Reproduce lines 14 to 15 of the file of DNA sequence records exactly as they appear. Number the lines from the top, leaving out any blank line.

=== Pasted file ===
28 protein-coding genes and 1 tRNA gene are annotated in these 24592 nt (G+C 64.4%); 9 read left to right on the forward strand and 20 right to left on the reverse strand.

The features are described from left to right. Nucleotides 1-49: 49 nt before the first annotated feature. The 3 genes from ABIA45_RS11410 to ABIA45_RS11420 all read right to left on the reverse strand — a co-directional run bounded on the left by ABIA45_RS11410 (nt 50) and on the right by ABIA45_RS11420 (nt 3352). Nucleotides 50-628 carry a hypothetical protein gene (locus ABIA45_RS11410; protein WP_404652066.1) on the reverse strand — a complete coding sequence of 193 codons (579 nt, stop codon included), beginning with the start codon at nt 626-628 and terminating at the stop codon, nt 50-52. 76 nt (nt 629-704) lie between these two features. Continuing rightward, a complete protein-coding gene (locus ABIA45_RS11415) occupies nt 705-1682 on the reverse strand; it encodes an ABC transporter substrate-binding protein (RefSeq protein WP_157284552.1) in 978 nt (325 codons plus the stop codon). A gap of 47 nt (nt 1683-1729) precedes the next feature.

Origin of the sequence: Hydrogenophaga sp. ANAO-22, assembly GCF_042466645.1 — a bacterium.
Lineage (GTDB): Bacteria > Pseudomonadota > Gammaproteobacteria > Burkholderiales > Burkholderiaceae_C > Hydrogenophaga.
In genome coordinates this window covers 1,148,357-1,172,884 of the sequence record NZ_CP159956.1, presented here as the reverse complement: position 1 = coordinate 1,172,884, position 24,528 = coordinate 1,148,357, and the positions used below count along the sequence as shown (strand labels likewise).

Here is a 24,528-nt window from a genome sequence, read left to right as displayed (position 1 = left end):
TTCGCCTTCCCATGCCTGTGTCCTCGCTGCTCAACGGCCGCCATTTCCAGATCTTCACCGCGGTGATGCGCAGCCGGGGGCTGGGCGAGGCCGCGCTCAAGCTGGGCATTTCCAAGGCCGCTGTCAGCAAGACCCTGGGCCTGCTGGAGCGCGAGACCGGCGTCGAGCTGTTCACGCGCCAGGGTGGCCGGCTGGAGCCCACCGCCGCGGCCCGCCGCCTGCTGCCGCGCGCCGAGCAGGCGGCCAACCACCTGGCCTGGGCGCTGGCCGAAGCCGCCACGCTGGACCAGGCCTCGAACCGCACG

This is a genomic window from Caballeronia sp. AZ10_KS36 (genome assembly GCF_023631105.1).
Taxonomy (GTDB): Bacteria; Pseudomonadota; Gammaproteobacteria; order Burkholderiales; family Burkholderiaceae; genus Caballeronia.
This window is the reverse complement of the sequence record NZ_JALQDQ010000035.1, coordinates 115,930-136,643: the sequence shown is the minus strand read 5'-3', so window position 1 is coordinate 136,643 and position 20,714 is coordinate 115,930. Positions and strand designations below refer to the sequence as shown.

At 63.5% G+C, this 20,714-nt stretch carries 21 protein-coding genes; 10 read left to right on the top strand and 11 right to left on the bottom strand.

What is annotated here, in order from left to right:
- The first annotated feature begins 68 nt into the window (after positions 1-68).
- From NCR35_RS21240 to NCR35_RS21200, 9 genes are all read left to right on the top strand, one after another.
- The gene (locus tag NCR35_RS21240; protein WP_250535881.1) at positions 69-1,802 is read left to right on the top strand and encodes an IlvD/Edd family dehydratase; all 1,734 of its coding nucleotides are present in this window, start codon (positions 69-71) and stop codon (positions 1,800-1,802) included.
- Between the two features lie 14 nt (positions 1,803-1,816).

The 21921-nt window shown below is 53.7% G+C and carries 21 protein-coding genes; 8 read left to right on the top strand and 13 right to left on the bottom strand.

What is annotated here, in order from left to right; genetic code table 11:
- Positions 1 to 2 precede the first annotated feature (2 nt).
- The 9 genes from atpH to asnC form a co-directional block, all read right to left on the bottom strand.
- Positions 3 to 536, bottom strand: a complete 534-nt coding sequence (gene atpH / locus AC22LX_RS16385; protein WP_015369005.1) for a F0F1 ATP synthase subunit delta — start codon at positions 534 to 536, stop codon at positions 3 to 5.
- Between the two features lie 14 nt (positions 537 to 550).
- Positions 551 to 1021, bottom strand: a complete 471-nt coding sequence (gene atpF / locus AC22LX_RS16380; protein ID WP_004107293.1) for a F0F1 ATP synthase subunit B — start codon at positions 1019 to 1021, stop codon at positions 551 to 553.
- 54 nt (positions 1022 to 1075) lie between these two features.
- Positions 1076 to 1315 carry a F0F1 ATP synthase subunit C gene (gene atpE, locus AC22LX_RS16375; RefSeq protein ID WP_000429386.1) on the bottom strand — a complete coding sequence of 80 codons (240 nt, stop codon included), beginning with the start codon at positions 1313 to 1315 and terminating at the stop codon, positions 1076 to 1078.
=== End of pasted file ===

- From NCR35_RS21240 to NCR35_RS21200, 9 genes are all read left to right on the top strand, one after another.
- The gene (locus tag NCR35_RS21240; protein WP_250535881.1) at positions 69-1,802 is read left to right on the top strand and encodes an IlvD/Edd family dehydratase; all 1,734 of its coding nucleotides are present in this window, start codon (positions 69-71) and stop codon (positions 1,800-1,802) included.